Resistance continues to the New Orleans City Council’s vote to take down four so-called “Confederate” monuments from civic space, in the form of threats and intimidation. A recent protest at the P.G.T. Beauregard monument featuring young men carrying “Confederate battle flags” and signs that read “Stop the Hate” and “All Lives Matter” demonstrated public confusion about the meaning of the monuments. It is clarifying to put them in their own historical context.
A year after the Civil War’s end, Edward Pollard’s “The Lost Cause” praised two heroes: Robert E. Lee (Army of Northern Virginia) and Albert Sidney Johnston (Army of Tennessee, to which the now popular “Confederate battle flag” belonged).
Six years later, coinciding with the birth of Rex, Metairie Cemetery was established along with its first monument: to the Army of Tennessee. Tennessee was the first state to experience Reconstruction. The year 1874 saw construction of the Confederate Memorial in Greenwood Cemetery and an insurrection (known colloquially as “The Battle of Liberty Place”) that overthrew the state government for two weeks, then surrendered without a shot to the U.S. Army. Two years later, as part of a backroom deal to win the election, President Hayes withdrew federal troops from the South and ended Reconstruction, an event celebrated by an 1881 monument to the Army of Northern Virginia in Metairie Cemetery, the 1884 Lee monument (Lee’s daughter was Queen of Comus that year), and the addition in 1887 of Albert Sidney Johnston’s statue to the Army of Tennessee monument. The “Lost Cause” story was established in our civic space.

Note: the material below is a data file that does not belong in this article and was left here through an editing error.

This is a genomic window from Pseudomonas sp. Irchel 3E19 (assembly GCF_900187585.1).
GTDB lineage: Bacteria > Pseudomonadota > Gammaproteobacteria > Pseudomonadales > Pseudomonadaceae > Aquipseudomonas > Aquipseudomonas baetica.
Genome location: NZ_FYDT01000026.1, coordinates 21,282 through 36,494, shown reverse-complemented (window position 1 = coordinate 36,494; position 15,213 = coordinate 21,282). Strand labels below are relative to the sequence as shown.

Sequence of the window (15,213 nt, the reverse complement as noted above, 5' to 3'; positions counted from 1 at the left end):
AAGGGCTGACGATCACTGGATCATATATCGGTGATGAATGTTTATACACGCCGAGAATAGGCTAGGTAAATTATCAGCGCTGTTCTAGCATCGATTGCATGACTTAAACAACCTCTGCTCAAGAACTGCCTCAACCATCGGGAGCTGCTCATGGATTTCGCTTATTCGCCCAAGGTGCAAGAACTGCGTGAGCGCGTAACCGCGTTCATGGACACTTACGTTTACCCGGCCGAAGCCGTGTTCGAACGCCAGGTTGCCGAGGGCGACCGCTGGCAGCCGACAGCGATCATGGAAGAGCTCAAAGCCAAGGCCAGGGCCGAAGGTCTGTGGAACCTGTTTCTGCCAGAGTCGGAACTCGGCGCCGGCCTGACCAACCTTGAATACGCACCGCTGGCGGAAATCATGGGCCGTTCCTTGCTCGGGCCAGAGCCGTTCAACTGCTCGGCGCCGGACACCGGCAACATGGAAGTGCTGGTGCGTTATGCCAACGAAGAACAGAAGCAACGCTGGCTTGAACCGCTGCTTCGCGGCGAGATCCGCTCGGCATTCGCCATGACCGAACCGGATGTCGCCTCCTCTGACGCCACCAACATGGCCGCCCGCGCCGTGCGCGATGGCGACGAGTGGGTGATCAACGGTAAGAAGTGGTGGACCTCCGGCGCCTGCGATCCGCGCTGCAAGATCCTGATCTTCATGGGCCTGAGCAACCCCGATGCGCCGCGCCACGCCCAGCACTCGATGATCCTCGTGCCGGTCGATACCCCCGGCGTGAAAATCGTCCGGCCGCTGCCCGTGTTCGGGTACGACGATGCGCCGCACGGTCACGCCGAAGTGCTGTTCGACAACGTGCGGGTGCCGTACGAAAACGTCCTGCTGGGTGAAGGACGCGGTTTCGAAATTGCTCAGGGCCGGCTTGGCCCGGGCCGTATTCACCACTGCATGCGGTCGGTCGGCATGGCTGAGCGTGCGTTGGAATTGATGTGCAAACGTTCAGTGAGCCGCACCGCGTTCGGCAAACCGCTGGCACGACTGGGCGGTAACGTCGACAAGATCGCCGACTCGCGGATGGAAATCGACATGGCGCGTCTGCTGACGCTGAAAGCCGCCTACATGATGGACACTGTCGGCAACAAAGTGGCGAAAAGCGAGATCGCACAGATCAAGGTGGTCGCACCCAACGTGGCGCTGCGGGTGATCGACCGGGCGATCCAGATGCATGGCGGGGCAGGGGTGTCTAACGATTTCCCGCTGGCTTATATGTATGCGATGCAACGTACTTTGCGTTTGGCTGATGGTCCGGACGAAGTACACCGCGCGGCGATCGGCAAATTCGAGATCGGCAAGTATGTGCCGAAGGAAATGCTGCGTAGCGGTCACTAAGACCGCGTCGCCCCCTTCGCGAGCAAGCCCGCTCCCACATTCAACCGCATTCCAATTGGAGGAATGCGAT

Jefferson Davis died in 1889. Mississippi disfranchised blacks in 1890.
The Confederate Museum and Liberty Place monument were built in 1891. P.G.T. Beauregard died in 1893. Plessy v. Ferguson was decided in 1896. Louisiana disfranchised blacks in 1898. Political white supremacy was established in our state.
Segregation proceeded as a political and legal agenda. To resist it, the NAACP was founded in 1909 and the Urban League in 1910. By that time, Jim Crow legislation was in place across the South. And in 1911, the Jefferson Davis monument was built.
In 1913, newly elected President Woodrow Wilson segregated federal offices, a significant national recognition of the Jim Crow regime. The P.G.T. Beauregard monument was built in 1915, the same year Wilson screened “Birth of a Nation” (based on Thomas Dixon’s 1905 novel “The Clansman”) in the White House.
They misunderstand these monuments who believe they have any essential reference to the Confederacy. That reference is their form, not their content.
In New Orleans, we love our history. So let’s get our story straight.
minister, First Unitarian Universalist Church